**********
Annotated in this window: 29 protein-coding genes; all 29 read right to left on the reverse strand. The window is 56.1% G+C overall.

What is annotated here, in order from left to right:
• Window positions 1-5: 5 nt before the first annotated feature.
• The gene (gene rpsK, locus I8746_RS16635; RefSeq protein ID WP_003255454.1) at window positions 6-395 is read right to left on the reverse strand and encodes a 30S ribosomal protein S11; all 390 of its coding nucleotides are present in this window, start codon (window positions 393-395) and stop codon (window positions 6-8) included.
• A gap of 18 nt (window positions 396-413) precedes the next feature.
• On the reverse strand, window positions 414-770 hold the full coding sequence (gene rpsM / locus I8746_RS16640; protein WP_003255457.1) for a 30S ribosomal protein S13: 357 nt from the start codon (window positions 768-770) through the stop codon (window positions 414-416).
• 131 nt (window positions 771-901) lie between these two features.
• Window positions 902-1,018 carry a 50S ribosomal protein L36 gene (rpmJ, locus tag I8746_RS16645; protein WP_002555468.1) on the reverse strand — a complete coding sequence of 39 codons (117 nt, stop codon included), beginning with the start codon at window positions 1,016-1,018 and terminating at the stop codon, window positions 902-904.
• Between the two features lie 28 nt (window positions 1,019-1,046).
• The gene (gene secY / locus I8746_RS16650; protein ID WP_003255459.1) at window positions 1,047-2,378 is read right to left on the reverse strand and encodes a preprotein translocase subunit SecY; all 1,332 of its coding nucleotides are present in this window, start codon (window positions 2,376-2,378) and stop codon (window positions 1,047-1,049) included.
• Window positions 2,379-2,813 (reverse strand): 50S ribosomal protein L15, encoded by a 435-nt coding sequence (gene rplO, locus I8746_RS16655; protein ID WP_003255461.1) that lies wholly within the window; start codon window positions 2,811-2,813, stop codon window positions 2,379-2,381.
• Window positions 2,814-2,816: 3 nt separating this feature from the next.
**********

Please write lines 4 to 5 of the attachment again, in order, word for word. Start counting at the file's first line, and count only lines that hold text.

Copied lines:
• The gene (gene rpsK, locus I8746_RS16635; RefSeq protein ID WP_003255454.1) at window positions 6-395 is read right to left on the reverse strand and encodes a 30S ribosomal protein S11; all 390 of its coding nucleotides are present in this window, start codon (window positions 393-395) and stop codon (window positions 6-8) included.
• A gap of 18 nt (window positions 396-413) precedes the next feature.